YANGON | Mon Jun 24, 2013 4:03am BST
(Reuters) – Companies awarded telecommunications licences in Myanmar this week will need to spend billions of dollars rolling out networks across a country that has yet to pass a law to govern the sector and where opaque, state-owned enterprises will remain players.
The process is being watched closely as a test case for reform inMyanmar, although the risks did not stop 90 international firms and groups from joining the initial phase.
FULL STORY: http://uk.reuters.com/article/2013/06/24/uk-myanmar-telecoms-idUKBRE95M0GP20130624
YANGON | Thu Jun 20, 2013 12:02am BST
(Reuters) – Her adoring compatriots believe democracy champion Aung San Suu Kyi is destined to become Myanmar’s next president. But don’t bet on it.
FULL STORY: http://uk.reuters.com/article/2013/06/19/uk-myanmar-suukyi-idUKBRE95I1P820130619
In a cramped auditorium in Myanmar’s capital, pro-democracy champion Aung San Suu Kyi had a message for the world’s business elite: her country is teeming with foreign investors scouting for opportunities in one of Asia’s final frontier markets, but not many are actually investing.
FULL STORY: http://www.reuters.com/article/2013/06/09/us-myanmar-reforms-idUSBRE9580H120130609
Hundreds of Muslim families sheltered in a heavily guarded Buddhist monastery on Thursday after two days of violence in the northern Myanmar city of Lashio left Muslim properties in ruins and raised alarm over a widening religious conflict.
About 1,200 Muslims were taken to Mansu Monastery after Buddhist mobs terrorized the city on Wednesday, a move that could signal the resolve of a government criticized for its slow response to previous religious violence.
FULL STORY: http://www.reuters.com/article/2013/05/30/us-myanmar-violence-idUSBRE94S0JD20130530
Security forces struggled to control Buddhist mobs who burned Muslim homes on Wednesday for a second day in the northern Myanmar city of Lashio in a dangerous widening of ultra-nationalist Buddhist violence.
Scores of young men and boys on motorbikes and on foot marauded through the city of 130,000 people, some singing nationalist songs, a day after a mosque and religious school were torched.
FULL STORY: http://www.reuters.com/article/2013/05/29/us-myanmar-violence-idUSBRE94S0JD20130529
Burma’s currency has plunged more than 7 percent over the past month to the lowest since it was floated last year, raising concern about economic stability in Asia’s newest democracy.
The drop coincides with a construction boom in Burma’s commercial capital, Rangoon, which is fuelling demand for dollars as builders import equipment and materials, part of a scramble by investors to tap one of the world’s last frontier markets after an easing of sanctions by Western countries.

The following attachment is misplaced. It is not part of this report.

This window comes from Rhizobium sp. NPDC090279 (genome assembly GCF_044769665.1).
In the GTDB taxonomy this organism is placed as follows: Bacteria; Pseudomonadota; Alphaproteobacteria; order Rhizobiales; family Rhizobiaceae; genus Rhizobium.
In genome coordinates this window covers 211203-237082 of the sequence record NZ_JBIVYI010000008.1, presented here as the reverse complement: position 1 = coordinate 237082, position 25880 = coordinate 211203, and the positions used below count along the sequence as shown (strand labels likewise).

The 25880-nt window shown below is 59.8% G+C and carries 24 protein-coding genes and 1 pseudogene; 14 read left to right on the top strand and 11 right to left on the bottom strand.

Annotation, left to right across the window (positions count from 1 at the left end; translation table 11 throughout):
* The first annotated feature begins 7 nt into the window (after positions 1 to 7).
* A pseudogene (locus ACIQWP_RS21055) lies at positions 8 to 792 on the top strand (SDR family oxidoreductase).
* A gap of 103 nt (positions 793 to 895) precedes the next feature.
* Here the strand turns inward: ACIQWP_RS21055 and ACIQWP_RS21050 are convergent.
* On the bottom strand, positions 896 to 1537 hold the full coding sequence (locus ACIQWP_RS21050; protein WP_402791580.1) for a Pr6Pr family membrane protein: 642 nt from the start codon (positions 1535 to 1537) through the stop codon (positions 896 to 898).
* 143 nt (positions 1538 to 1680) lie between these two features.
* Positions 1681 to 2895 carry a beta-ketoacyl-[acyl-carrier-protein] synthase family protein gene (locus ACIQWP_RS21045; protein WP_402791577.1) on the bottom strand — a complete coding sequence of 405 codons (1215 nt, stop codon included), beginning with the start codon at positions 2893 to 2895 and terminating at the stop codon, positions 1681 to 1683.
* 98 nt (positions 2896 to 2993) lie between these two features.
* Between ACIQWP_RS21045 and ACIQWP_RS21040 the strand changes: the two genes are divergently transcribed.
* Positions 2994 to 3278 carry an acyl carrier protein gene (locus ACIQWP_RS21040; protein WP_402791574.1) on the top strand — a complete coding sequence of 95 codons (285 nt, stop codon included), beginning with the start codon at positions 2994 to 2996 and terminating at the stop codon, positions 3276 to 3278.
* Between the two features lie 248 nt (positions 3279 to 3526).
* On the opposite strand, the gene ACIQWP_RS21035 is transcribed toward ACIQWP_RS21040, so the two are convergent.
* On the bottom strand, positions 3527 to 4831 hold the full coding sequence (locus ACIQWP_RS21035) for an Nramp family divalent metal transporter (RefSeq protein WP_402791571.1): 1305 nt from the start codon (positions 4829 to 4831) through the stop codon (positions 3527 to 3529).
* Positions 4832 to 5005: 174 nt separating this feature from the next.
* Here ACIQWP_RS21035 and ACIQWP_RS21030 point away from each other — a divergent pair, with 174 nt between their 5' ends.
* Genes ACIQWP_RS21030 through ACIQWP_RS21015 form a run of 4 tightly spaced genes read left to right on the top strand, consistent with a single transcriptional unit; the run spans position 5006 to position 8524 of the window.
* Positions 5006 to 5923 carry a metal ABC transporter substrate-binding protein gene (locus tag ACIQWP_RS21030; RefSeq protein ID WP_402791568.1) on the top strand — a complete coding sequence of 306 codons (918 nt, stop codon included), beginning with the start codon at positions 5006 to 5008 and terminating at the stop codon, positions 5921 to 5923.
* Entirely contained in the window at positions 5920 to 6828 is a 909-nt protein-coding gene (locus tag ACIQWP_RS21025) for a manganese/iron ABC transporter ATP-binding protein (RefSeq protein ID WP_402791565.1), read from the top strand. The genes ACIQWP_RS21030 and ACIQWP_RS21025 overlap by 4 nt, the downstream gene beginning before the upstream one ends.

FULL STORY: http://www.irrawaddy.org/archives/35439
WIN KITE, Myanmar (Reuters) – Three Muslim men peered over a bamboo fence built recently to fortify their village in central Myanmar. They gazed across dry rice paddies towards a nearby Buddhistcommunity, looking for rising dust, a sign of an approaching mob.
FULL STORY: news.yahoo.com/muslims-myanmar-barricade-village-attacks-spread-102857832.html
Introduced a decade and a half ago under Myanmar’s former military rulers, SIM cards sold for as much as $7,000 apiece. Today, they still cost more than $200. From Thursday, lucky winners of a lottery-style sale may get one for as little as $2.
This is telecoms deregulation, Myanmar-style.
The lottery is a first tentative step into a telecoms revolution that has transformed societies and spurred economic growth across the globe – and could be a game changer for Myanmar, emerging from decades of isolation and mismanagement that have left it Asia’s second-poorest nation after Afghanistan.
FULL STORY: http://www.reuters.com/article/2013/04/24/us-myanmar-telecoms-draw-idUSBRE93N1AX20130424
MEIKHTILA, Myanmar, April 30 – In Myanmar’s central heartlands, justice and security is elusive for thousands of Muslims who lost their homes in a deadly rampage by Buddhist mobs in March.
Many are detained in prison-like camps, unable to return to neighborhoods and businesses razed in four days of violence in Meikhtila that killed at least 43 people, most of them Muslims, displaced nearly 13,000, and touched off a wave of anti-Muslim unrest fuelled by radical Buddhist monks.
FULL STORY: www.reuters.com/article/2013/04/29/us-myanmar-violence-idUSBRE93S0XM20130429
An ultra-nationalist Buddhist creed is becoming more visible in Myanmar’s commercial capital, Yangon, after monks from the apartheid-like movement helped stoke a wave of anti-Muslim violence in the central heartlands.
FULL STORY: http://www.reuters.com/article/2013/04/10/us-myanmar-violence-yangon-idUSBRE93905V20130410